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         The crime of marriage fraud as charged in Count 2 of the Indictment has three essential elements, which are:

         One, a person knowingly entered into a marriage;

 

Two, the marriage was entered into for the purpose of evading any provision of the immigration laws; and

 

         Three, the person knew or had reason to know of the relevant immigration laws.

 

         A person may be found guilty of marriage fraud even if he personally did not do every act constituting the offense charged if he aided and abetted the commission of marriage fraud.

         In order to have aided and abetted the commission of marriage fraud as charged in Count 2, the defendant must, before or at the time the crime was committed,

(1) have known that marriage fraud was being committed or going to be committed by Amanda Reinier and Hamid Bashir;

 

(2) have knowingly acted in some way for the purpose of causing, encouraging, and/or aiding the commission of marriage fraud between Amanda Reinier and Hamid Bashir;

 

(3) have known that the marriage between Amanda Reinier and Hamid Bashir was entered into for the purpose of evading any provision of the immigration laws; and

 

         (4) have known or had reason to know of the relevant immigration laws.

 

         For you to find the defendant guilty of marriage fraud by reason of aiding and abetting as charged under Count 2, the Government must prove beyond a reasonable doubt that all of the essential elements of marriage fraud were committed by some person or persons and that the defendant aided and abetted the commission of that crime; otherwise you must find the defendant not guilty of the crime charged under Count 2.

 

(CONTINUED)


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         You should understand that merely being present at the scene of an event, or merely acting in the same way as others or merely associating with others, does not prove that a person has become an aider and abettor. A person who has no knowledge that a crime is being committed or about to be committed, but who happens to act in a way which advances some offense, does not thereby become an aider and abettor.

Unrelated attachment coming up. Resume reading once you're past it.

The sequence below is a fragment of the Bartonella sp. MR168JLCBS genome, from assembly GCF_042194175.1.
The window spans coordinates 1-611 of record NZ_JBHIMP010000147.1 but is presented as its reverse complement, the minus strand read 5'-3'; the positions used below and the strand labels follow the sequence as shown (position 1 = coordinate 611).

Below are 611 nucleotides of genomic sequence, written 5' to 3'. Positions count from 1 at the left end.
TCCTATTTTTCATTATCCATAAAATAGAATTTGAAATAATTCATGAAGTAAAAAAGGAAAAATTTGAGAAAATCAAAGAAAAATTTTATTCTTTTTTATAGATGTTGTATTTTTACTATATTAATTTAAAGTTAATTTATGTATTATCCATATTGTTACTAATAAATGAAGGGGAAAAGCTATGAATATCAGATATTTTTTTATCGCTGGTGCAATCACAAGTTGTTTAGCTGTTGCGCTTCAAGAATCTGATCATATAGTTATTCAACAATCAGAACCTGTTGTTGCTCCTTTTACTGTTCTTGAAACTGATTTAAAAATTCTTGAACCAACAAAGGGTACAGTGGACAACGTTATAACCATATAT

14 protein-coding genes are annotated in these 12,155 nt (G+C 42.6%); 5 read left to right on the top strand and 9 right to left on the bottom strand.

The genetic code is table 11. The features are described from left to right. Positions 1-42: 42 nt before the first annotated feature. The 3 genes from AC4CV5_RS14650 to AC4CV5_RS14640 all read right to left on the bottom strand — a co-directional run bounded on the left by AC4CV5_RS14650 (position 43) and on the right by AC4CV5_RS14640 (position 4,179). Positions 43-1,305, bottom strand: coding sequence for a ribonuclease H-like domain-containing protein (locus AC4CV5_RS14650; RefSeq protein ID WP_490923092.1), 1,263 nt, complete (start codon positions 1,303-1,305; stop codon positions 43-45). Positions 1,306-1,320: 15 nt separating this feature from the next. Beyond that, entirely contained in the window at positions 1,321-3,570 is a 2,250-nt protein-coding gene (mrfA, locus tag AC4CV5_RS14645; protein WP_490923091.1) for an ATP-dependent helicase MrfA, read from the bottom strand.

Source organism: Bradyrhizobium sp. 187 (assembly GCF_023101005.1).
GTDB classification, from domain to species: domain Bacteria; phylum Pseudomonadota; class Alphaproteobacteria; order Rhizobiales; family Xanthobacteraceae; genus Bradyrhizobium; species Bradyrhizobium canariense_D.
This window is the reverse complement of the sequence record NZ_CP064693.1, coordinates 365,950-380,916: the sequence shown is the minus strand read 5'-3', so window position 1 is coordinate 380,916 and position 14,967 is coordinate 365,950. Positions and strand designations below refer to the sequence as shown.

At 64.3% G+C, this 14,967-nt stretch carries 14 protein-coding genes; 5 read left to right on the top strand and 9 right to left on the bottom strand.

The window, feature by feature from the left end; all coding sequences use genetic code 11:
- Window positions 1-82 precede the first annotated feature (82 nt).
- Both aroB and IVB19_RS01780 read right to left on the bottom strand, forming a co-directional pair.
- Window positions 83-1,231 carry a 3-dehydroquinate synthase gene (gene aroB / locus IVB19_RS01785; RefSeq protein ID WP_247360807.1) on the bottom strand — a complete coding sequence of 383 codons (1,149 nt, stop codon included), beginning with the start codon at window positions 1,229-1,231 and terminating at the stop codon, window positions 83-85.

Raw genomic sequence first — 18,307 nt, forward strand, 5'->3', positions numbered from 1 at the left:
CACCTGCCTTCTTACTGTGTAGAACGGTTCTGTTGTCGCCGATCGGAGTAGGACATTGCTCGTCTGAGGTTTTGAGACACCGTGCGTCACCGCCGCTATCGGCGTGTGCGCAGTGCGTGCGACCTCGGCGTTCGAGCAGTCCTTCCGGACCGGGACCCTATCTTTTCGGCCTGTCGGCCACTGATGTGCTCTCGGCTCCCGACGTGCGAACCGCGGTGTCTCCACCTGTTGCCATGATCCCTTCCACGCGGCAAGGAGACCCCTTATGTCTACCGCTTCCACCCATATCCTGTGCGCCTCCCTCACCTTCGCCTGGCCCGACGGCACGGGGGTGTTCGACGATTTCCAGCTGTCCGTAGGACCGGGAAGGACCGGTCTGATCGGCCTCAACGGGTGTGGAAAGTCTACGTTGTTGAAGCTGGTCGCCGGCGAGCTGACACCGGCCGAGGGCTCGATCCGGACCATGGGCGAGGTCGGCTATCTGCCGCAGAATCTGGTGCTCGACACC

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         You will note the Indictment charges that the offenses were committed “on or about” or “between about” certain dates. The government need not prove with certainty the exact date or the exact time period of an offense charged. It is sufficient if the evidence established that an offense occurred within a reasonable time of the date or period of time alleged by the Indictment.


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         An act is done “knowingly” if the defendant realized what he was doing and did not act through ignorance, mistake or accident. You may consider the evidence of defendant’s out-of-court acts and words as testified to by the witnesses, along with all other evidence, in deciding whether defendant acted knowingly.

 


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         Intent may be proven by circumstantial evidence. It rarely can be established by other means. While witnesses may see or hear and thus be able to give direct evidence of what a person does or fails to do, there can be no eyewitness account of the state of mind with which the acts were done or omitted. But what a defendant does or fails to do may indicate intent or lack of intent to commit an offense.

         You may consider it reasonable to draw the inference and find that a person intends the natural and probable consequences of acts knowingly done, but you are not required to do so. As I have said, it is entirely up to you to decide what facts to find from the evidence.


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         Throughout the trial, you have been permitted to take notes. Your notes should be used only as memory aids, and you should not give your notes precedence over your independent recollection of the evidence.